People who dump shells and fish frames on the shoreline are being urged to show a bit more courtesy towards others.

Northland Regional Council coastal and water quality field operations manager Ricky Eyre said that with roughly 3200km of coastline and some "fantastic" beaches and islands, it was not surprising that people flocked to Northland's coastal areas, especially at this time of year.

However, the onset of summer often coincided with a spike in the numbers of people making life unnecessarily unpleasant, and potentially risky, for others by dumping fish frames, and the remains of kina, oysters and other shellfish, on beaches and coastal margins.

Dumping of fish frames and shellfish was not allowed under regional council rules but was still a reasonably common problem, not just at beaches around Northland but in other parts of New Zealand too.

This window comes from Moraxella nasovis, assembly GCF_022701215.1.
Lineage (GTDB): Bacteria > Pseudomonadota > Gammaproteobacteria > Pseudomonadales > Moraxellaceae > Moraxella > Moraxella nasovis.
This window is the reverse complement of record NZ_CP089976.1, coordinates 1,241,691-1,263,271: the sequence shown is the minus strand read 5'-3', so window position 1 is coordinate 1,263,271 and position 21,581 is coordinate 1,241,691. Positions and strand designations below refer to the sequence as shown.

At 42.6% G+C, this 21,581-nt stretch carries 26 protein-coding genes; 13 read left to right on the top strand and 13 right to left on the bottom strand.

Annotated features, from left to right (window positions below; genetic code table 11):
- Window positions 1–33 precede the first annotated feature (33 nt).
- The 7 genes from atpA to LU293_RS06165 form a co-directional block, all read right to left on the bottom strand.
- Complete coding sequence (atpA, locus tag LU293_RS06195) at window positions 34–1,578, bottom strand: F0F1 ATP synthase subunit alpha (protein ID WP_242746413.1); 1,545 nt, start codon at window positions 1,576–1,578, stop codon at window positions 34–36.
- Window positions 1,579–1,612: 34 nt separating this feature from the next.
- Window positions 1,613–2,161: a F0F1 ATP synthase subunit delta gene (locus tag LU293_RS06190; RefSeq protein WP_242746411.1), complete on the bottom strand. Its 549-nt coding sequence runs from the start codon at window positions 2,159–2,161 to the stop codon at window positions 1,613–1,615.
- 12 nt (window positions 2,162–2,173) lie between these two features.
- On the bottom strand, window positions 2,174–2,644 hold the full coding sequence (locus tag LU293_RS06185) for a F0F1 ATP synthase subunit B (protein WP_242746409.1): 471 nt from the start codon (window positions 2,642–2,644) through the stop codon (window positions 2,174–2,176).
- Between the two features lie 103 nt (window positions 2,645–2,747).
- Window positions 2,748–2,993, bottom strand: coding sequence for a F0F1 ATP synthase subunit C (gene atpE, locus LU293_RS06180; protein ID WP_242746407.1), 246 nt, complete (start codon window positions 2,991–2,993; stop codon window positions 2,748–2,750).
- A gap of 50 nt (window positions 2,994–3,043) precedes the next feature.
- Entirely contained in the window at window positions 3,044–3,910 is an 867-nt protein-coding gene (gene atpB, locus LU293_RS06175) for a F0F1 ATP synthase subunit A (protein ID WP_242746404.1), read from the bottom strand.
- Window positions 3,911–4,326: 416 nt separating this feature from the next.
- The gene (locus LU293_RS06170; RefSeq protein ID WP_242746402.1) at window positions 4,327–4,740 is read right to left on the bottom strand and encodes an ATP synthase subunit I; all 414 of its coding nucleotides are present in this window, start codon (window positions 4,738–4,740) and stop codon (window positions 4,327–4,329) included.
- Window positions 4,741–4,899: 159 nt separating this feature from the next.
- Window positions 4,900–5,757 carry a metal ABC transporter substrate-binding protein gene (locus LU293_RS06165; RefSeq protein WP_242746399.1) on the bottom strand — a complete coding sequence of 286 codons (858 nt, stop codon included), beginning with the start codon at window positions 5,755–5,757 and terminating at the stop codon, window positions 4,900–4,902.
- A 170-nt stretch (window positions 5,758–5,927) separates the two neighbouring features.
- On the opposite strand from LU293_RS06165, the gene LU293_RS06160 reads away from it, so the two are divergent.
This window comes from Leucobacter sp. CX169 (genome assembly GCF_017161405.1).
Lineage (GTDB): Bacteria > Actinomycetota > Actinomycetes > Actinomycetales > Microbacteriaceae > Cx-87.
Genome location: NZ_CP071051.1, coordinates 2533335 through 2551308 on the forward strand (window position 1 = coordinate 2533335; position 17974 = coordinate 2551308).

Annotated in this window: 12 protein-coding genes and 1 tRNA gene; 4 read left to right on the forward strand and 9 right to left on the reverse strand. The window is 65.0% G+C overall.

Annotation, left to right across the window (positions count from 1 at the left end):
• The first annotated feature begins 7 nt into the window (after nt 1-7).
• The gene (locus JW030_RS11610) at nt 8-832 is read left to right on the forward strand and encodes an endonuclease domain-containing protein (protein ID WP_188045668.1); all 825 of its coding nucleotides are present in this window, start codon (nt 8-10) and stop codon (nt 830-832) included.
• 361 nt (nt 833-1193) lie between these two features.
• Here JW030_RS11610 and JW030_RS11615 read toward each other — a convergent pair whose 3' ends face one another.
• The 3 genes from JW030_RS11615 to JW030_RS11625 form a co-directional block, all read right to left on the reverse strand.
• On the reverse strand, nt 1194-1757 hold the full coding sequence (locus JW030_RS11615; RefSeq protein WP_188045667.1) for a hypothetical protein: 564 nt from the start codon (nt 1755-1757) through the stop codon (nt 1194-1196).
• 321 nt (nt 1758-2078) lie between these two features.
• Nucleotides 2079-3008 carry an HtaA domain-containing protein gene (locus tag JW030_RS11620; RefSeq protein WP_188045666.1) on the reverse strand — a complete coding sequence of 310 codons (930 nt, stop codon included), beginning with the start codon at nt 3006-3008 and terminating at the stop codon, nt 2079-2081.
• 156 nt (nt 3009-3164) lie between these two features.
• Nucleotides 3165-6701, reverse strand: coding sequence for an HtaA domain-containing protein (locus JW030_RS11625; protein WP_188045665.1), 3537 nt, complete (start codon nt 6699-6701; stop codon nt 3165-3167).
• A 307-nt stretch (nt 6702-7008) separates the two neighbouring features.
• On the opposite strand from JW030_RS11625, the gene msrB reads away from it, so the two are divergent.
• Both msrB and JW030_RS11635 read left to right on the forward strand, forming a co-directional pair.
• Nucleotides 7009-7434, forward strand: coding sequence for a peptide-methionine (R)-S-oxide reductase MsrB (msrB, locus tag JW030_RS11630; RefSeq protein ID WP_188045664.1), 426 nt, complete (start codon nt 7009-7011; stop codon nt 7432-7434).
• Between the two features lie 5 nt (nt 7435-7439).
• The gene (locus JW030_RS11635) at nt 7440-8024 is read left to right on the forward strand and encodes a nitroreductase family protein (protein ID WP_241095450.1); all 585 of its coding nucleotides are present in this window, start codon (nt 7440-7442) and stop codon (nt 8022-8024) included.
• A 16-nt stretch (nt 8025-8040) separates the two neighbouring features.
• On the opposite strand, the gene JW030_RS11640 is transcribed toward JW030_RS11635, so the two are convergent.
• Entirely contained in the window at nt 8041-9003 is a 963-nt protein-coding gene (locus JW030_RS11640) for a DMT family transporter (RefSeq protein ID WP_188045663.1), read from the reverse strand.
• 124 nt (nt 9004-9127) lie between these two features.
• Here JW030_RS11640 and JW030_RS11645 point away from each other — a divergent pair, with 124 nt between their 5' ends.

"The regional council generally adopts a fairly pragmatic approach to the issue, appreciating that in some conditions, such as in deep, well-flushed waters, the practice realistically poses little risk to other beach users or the environment," Mr Eyre said.

"However, when dumped in the intertidal area, or on land nearby, including beaches, the waste can pose a potential risk to other beach users. You wouldn't want to stand on a broken kina shell in bare feet, put it that way."

The vast majority of people did the right thing, but there were always some inconsiderate ones who simply didn't appear to consider others. Waste could also affect water quality and attract scavenging stingrays and sharks, again posing a potential risk to other people.
Approved disposal options included taking waste home and burying it.

"Or, in the case of fish frames, you can take advantage of a group set up especially to ensure they don't go to waste," he added.

Go to for information.